(Corrects reporter’s name at top of story to Eva Taylor)
By Paola Arosio, Gianluca Semeraro and Eva Taylor
MILAN/FRANKFURT, July 3 (Reuters) - The European Central Bank will brief Europe’s banks next week on its plan for disclosing the results of a landmark asset quality review, sources familiar with the matter said on Thursday.
The ECB faces a delicate balancing act as it tries to maintain the secrecy of its work to avoid any breaches of market disclosure rules, while not blind-siding banks with unforeseen capital demands that they could struggle to fulfil.
An agenda for a meeting on July 10 shows the ECB’s director general for Micro-Prudential Supervision, Jukka Vesala, will lead a three hour meeting to tell banks how the results will be disclosed.
The meeting will also cover other queries from the 128 banks undergoing the tests about the ECB’s review, including the way ‘challenger models’ are used to validate the internal models banks use to value assets that have no market valuation, like some derivatives.
“There are a lot of routine meetings to establish the methodology of the process and the meeting of July 10 is one of them,” one of the sources said. “The banks have a lot of requests and the ECB will give the methodology (for the results disclosure),” the source added.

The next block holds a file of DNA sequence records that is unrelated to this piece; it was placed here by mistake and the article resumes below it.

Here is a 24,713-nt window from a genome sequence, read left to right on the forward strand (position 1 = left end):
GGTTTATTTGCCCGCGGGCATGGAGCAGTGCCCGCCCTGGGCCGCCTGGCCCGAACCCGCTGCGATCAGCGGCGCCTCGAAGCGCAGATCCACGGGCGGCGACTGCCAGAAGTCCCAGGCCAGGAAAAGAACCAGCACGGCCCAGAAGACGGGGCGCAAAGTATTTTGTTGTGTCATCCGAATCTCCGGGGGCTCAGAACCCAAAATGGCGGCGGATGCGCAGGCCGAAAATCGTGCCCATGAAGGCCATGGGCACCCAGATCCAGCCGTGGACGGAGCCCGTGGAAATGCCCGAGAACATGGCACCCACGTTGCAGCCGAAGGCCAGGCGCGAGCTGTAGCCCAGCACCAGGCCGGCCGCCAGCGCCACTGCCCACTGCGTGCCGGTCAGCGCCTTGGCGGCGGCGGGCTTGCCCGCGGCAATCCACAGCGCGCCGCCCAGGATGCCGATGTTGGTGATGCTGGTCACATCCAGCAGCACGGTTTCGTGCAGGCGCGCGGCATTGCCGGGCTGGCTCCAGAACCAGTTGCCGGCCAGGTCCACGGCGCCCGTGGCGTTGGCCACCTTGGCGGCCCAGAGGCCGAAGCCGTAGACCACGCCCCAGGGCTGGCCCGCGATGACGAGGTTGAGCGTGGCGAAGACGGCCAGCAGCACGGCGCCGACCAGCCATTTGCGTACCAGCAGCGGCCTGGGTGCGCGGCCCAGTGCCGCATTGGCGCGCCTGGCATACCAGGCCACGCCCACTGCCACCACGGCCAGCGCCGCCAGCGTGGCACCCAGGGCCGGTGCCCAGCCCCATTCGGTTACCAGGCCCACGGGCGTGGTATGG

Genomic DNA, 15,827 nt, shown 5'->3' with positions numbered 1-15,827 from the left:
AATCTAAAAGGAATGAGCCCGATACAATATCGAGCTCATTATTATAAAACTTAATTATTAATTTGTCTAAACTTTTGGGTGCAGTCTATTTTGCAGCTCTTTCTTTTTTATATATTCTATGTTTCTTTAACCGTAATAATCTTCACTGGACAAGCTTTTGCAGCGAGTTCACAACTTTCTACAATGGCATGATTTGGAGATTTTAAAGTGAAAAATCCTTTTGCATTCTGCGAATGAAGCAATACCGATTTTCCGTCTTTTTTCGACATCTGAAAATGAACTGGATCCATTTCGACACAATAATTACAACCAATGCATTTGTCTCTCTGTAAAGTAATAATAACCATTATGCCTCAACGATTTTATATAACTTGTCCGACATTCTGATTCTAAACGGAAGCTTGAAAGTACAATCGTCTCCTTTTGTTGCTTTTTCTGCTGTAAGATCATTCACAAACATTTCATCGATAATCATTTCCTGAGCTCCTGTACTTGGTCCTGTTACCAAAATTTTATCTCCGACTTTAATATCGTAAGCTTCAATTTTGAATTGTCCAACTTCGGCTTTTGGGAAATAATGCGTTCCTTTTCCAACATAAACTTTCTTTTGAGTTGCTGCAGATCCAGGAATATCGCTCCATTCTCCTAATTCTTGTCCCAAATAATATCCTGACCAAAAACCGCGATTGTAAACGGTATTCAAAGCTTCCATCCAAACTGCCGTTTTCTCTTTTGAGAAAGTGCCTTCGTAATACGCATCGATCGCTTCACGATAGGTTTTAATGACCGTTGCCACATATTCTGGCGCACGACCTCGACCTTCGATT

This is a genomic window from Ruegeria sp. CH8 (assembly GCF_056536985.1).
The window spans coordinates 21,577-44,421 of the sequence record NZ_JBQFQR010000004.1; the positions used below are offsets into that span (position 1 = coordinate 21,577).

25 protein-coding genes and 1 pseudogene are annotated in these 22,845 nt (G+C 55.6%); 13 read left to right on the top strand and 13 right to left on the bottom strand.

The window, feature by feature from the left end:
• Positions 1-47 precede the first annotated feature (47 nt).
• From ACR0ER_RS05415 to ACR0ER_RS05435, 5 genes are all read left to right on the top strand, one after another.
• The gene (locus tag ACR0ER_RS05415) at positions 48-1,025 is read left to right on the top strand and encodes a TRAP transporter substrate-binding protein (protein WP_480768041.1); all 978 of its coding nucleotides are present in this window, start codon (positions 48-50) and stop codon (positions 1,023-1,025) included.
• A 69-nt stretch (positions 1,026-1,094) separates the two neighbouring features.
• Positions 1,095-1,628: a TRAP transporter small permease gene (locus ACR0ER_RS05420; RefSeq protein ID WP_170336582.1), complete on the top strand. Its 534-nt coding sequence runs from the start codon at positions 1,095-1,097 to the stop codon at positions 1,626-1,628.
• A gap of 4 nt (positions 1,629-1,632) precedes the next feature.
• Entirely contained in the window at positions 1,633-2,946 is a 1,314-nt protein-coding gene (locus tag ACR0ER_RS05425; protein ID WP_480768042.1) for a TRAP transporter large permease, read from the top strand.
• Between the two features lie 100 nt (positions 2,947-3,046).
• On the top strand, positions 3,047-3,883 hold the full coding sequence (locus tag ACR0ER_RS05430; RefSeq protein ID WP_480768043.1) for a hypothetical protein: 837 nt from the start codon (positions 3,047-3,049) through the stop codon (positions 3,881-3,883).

A second source close to the matter said a meeting with chief financial officers and chief risk officers of the banks was scheduled in Frankfurt from July 8 to July 10. The ECB declined to comment.
The ECB’s asset quality review of the euro zone’s 128 most important banks will be followed by an EU-wide “stress tests” to see if the region’s banks have enough capital to withstand another crisis.
All results will be released in October. Banks have made extensive preparations ahead of the tests, including raising over 100 billion euros ($136.41 billion) in the nine months to April, shedding assets and writing off bad debts. ($1 = 0.7331 Euros) (Reporting by Paola Arosio and Gianluca Semeraro in Milan and Eva Taylor in Frankfurt; writing by Stephen Jewkes; editing by Laura Noonan and Tom Pfeiffer)